Volk, Leonard; [Lincoln, Abraham]

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Price: $35,000.00

Condition: Near fine
Book Id: 252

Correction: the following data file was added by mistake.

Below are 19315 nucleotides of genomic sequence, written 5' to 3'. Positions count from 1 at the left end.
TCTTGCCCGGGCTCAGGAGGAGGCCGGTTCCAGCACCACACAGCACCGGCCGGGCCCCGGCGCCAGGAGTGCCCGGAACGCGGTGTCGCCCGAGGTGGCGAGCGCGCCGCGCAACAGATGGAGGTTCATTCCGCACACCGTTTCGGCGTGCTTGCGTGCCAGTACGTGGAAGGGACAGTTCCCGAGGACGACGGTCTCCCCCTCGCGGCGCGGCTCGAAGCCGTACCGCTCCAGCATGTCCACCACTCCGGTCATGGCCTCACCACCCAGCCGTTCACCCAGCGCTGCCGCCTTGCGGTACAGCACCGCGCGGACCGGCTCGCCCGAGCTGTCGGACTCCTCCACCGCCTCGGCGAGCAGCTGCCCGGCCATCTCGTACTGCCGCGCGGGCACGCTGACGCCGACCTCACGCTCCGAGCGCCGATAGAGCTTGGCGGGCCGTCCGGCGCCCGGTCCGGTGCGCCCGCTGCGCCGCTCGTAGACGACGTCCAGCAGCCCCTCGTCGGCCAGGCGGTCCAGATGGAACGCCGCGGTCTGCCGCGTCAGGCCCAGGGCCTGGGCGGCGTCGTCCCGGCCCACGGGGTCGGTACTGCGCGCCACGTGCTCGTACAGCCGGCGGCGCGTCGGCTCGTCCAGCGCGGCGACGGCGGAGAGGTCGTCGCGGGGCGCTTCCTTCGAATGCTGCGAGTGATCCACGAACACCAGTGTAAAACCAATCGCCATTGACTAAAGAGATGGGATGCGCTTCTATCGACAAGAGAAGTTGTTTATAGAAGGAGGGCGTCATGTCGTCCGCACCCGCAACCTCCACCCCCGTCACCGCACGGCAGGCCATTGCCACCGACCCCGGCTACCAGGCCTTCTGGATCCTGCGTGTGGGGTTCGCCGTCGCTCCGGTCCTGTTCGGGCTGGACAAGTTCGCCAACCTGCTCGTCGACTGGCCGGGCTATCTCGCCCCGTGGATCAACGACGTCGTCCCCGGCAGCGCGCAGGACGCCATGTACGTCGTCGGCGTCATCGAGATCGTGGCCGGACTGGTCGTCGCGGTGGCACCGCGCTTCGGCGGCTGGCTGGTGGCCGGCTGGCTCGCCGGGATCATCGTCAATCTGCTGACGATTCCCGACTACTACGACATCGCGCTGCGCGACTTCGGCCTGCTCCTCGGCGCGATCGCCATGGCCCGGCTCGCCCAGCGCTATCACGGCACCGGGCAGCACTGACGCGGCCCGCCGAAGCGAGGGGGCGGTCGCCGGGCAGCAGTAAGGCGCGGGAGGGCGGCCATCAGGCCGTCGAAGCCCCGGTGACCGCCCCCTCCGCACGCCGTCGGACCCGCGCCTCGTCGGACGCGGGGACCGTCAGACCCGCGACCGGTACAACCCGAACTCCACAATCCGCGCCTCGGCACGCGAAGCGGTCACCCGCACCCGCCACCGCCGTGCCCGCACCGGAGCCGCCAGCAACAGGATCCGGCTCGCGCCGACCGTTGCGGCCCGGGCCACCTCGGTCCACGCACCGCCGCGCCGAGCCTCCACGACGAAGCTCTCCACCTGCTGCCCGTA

A RARE LEONARD VOLK LIFE MASK OF ABRAHAM LINCOLN FROM THE RAAB COLLECTION. A Near Fine example of Leonard Volk's Life Mask of Abraham Lincoln originally created by Leonard Volk in 1860. In 1860 Sculptor Leonard Volk made molds of the face and hands of Abraham Lincoln (1809 to 1865). The life mask reproduces Lincoln's beardless face as it appeared during his first presidential campaign. According to Volk, getting Lincoln to sit for the casts was an adventure. Volk wrote that one morning in 1860, he was reading the newspaper and saw that Lincoln was arguing a case in Chicago. Volk immediately tracked down Lincoln at a courthouse and found him with "his feet on the edge of a table, one of his fingers thrust into his mouth, and his long, dark hair standing out at every imaginable angle, apparently uncombed for a week." The unkempt Lincoln remembered Volk. The two had met in 1858, and Lincoln had promised to sit for Volk one day. That day came on two days after their courthouse reunion. Volk remembered hearing Lincoln come up the steps to his studio. He wrote, "My studio was in the fifth story, and there were no elevators in those days, and I soon learned to distinguish his steps on the stairs, and am sure he frequently came up two, if not three, steps at a stride". Volk cast Lincoln's face in the first sitting. Having never sat for anything but a photograph, Volk said Lincoln was unsure of what to do with himself. To break the ice, Volk's assistant Matteo Mattei entertained Lincoln with a story about a botched casting of a Swiss gentleman's face (one that Mattei had done alone). Apparently, Mattei's humor warmed Lincoln to the idea of having plaster poured all over his face. Though Lincoln's casting went quite well, Volk noted that: "…being all in one piece, it clung pretty hard, as the cheekbones were higher than the jaw at the lobe of the ear. He [Lincoln] bent his head low and took hold of the mold and gradually worked it off without breaking or injury. It hurt a little, as a few hairs of the tender temples pulled out with the plaster and made his eyes water." Very shortly after their casting sessions were over, Lincoln received the Republican party nomination for president.The Mask has been replicated beginning in 1880, and replicas of it are difficult to date. However, this mask was purchased from, and once resided at, Dawn Manor and was purchased at the May 2012 sale of Helen Raab's art and antique collections held there. [As noted in the news article on the then-coming sale: "The art and antique collections of Helen Raab housed at Dawn Manor that have been seen by few but members of her family in decades will go on sale ... The mansion was built in 1855 by Captain Abraham Vanderpoel, a lumber baron, signer of the Wisconsin Constitution and friend of Abraham Lincoln." Helen Raab, a noted collector in her own right, was the widow of George Raab and the sale was held at the direction of great-grandson George Raab.] Given that the Raab's were excellent and discriminating collectors, and given the signs of age to the mask itself (such as the visibility of a goodly number of Lincoln's pores, we believe that this is an early replication of Volk's Mask and estimate it to have been produced in the late 19th to early 20th Century -- perhaps between 1880 and 1910 or so. [In 1886 Saint-Gaudens, the collectors Thomas B. Clarke and Erwin Davis, and the journalist Richard W. Gilder together purchased the original plaster casts to present to the Smithsonian Institution. To finance the donation, they sold bronze and plaster casts after Volk's originals, with production supervised by Saint-Gaudens.][In 1942, Helen Raab of Milwaukee bought Dawn Manor. She had it restored and remodeled by famed architect Frank Lloyd Wright. Her husband, George Raab, a famous Milwaukee artist, died the following year. Helen Raab restored the home and then began to fill it with art, antiques, books and collectibles. She had collected many of the items in her 15 world tours. Raab died in 1970. Since then the home has been used only occasionally by the family. The Wisconsin Historical Marker erected for Dawn Manor in 1955 reads as follows: "Here on the Wisconsin River the Village of Newport was begun in 1853, planned for a population of 10,000. Assuming that the Milwaukee and LaCrosse Railroad would cross the river here, over 2,000 settlers quickly came to Newport, causing a lively land boom. When the bridge and dam were ultimately located a mile upstream after an alleged moonlight survey, Newport was almost completely deserted in favor of Kilbourn City (today Wisconsin Dells). Only Dawn Manor, with its servant quarters, remains. Dawn Manor was completed in 1855 by Capt. Abraham Vanderpoel, friend of Lincoln and signer of the Wisconsin Constitution. The home is built of Potsdam sandstone, white mahogany and white pine, put together with brass screws and wooden pegs. Dawn Manor houses the art collection of George Raab, one of Wisconsin's famous artists."]

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